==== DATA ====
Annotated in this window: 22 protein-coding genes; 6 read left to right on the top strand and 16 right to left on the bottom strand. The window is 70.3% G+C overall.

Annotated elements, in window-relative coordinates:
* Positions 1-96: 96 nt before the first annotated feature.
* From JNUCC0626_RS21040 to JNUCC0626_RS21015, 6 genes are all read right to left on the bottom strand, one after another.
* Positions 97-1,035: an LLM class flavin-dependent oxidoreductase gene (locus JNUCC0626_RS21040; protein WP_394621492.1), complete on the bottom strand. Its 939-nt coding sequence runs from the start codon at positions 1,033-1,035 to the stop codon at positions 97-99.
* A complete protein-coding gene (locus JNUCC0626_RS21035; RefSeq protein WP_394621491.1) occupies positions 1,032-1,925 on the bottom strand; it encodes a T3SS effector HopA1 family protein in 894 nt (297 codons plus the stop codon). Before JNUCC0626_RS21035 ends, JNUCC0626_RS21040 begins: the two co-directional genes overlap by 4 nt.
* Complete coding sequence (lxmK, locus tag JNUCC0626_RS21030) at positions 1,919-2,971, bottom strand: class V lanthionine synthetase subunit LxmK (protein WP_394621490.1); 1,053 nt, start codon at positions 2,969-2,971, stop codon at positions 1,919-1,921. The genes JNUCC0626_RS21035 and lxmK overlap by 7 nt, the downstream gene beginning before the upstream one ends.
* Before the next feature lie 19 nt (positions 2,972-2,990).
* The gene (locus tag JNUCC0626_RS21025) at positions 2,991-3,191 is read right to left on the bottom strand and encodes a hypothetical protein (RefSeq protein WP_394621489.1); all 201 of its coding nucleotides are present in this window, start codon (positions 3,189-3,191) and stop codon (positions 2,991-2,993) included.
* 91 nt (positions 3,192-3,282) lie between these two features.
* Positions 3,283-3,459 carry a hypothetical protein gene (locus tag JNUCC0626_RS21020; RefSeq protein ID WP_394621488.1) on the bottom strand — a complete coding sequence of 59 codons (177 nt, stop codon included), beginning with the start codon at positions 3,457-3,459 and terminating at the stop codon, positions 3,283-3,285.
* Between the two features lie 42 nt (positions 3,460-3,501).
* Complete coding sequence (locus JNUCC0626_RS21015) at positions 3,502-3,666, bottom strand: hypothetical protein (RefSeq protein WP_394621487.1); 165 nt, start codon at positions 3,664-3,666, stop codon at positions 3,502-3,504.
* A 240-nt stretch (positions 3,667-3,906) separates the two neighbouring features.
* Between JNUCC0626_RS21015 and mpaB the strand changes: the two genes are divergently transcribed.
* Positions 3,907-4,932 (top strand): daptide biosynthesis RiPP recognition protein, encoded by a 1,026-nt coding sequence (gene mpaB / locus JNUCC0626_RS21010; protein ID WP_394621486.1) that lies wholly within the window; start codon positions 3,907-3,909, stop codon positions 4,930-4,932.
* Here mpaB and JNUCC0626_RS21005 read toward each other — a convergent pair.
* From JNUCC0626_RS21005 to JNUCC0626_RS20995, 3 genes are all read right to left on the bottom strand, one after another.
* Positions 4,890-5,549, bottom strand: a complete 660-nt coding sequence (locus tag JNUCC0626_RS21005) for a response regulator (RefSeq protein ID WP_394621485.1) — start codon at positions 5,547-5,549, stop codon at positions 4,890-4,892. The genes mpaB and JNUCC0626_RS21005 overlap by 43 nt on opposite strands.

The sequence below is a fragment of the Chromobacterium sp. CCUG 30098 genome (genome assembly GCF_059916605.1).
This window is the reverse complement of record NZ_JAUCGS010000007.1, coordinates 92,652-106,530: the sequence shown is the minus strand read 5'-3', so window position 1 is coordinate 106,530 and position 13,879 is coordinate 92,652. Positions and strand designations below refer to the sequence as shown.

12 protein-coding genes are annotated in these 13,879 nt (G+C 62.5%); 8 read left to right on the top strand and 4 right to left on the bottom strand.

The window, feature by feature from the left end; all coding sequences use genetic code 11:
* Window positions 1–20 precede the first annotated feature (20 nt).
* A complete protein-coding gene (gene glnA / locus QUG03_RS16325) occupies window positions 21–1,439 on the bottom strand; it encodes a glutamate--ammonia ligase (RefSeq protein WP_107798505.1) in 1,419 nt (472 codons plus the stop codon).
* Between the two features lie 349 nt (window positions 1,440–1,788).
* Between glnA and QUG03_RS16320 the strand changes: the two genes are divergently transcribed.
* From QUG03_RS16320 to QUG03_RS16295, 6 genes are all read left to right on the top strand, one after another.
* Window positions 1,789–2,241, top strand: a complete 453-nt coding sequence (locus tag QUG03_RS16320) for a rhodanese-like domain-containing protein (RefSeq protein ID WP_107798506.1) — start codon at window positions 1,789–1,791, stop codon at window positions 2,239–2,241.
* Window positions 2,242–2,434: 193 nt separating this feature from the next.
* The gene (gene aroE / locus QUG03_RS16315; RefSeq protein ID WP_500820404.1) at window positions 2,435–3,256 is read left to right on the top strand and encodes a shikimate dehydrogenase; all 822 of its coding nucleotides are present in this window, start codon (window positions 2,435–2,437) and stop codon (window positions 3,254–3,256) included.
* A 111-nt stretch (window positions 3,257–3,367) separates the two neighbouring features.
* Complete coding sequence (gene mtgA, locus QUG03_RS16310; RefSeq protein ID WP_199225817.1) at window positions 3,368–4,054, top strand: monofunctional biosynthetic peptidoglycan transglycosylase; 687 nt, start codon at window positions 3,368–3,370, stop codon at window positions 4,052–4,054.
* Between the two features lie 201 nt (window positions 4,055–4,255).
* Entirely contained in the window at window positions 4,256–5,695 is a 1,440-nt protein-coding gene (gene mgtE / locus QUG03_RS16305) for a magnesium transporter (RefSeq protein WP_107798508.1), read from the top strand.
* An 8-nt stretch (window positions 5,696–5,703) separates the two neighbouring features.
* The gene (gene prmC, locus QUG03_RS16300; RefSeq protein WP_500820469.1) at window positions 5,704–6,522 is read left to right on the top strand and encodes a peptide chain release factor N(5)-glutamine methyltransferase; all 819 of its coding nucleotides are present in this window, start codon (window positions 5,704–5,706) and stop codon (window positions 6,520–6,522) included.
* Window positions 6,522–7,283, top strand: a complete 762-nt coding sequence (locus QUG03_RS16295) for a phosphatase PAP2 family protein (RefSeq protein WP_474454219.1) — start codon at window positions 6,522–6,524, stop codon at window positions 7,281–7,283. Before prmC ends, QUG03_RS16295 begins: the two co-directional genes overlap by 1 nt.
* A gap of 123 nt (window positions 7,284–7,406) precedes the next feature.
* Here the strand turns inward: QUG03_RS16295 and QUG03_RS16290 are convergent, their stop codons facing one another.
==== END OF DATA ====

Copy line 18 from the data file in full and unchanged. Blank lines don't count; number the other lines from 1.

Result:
* From JNUCC0626_RS21005 to JNUCC0626_RS20995, 3 genes are all read right to left on the bottom strand, one after another.